How Black Girls Are Leading the Way
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Black girls are leading, organizing, advocating, and creating. They are starting nonprofits. Building political coalitions. Promoting diverse literature. Fighting cancer. Improving water quality. Working to prevent gun violence.
Are we ready to learn from their leadership?
"Black women are literally at the helm of every movement," says Tyah-Amoy Roberts, an activist and a survivor of the Parkland, Florida, school shooting. "Every push for social justice. Every push for social change. We need to take our stories into our own hands." In Unbossed, they do.
From Khristi Lauren Adams, author of the celebrated Parable of the Brown Girl, comes Unbossed, a hopeful and riveting inquiry into the lives of eight young Black women who are agitating for change and imagining a better world. Offering practical lessons in leadership, resilience, empathy, and tenacity from a group of young leaders of color who are often neglected, Unbossed includes profiles of Jaychele Nicole Schenck, Ssanyu Lukoma, Tyah-Amoy Roberts, Grace Callwood, Hannah Lucas, Amara Ifeji, Stephanie Younger, and Kynnedy Smith.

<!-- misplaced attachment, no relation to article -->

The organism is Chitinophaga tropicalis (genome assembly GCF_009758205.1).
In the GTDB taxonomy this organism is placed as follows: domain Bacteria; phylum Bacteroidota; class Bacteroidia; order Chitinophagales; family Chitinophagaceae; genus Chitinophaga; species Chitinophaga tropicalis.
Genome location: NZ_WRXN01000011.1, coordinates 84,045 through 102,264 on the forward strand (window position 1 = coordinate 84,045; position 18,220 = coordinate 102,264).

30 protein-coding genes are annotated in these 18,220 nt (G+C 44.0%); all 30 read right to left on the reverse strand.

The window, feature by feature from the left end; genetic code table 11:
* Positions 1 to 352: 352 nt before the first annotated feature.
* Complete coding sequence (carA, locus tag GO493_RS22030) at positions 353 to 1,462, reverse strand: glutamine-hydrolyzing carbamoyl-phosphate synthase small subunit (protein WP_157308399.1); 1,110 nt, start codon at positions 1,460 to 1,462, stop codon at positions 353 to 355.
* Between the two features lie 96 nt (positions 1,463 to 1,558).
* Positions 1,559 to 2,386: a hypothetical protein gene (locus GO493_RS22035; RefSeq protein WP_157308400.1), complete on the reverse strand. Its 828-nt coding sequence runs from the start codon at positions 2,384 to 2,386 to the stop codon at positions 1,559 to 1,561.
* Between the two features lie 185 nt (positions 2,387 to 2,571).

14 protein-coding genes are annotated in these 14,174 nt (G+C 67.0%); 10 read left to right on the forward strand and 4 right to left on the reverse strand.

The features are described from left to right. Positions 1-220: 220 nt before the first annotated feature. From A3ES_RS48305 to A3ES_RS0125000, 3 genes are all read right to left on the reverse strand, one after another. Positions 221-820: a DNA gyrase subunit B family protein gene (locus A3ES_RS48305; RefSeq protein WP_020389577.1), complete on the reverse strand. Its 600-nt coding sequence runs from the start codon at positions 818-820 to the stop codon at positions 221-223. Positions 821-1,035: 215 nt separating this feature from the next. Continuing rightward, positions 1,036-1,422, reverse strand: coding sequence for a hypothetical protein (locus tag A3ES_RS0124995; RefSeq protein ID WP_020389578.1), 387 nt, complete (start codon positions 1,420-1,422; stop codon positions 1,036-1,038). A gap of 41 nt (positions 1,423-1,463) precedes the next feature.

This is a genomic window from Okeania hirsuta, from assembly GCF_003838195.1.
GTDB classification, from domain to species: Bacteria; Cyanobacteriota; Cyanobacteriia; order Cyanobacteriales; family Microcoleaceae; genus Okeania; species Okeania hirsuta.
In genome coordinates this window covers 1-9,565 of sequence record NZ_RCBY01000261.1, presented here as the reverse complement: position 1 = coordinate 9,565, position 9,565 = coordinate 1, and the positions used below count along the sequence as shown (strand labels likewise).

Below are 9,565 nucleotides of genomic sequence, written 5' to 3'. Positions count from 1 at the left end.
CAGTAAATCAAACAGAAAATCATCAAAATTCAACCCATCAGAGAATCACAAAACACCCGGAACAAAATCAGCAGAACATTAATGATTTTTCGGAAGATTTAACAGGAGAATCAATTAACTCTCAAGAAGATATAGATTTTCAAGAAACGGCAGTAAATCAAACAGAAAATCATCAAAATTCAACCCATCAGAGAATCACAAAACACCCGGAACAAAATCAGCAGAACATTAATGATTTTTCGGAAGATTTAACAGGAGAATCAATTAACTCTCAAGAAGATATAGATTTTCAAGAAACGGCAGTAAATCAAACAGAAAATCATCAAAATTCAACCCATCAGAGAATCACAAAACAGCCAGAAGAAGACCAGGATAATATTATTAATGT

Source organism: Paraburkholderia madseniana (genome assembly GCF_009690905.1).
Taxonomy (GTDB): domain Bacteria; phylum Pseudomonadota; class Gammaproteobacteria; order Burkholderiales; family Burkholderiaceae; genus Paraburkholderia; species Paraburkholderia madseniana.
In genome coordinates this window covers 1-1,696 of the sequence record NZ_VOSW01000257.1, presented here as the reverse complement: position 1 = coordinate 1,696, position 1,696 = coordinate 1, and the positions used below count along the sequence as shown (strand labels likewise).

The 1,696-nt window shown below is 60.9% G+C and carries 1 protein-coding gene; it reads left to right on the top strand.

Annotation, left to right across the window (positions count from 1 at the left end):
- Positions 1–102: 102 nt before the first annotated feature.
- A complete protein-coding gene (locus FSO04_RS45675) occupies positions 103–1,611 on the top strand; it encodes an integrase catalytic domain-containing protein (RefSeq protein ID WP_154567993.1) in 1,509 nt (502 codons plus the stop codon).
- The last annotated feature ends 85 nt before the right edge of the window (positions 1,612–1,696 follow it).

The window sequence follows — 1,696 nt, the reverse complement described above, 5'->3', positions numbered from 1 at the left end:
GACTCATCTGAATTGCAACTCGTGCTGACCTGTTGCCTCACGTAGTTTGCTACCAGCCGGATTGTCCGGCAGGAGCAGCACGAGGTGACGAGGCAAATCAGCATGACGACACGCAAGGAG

These are the young Black women we will be reading about decades from now. Like their foremothers in earlier freedom movements, Black girls are transformational leaders. They are pacesetters, strategic thinkers, visionaries, mobilizers, activists, and more. Their stories may often be overlooked. But Black girls are leading the way.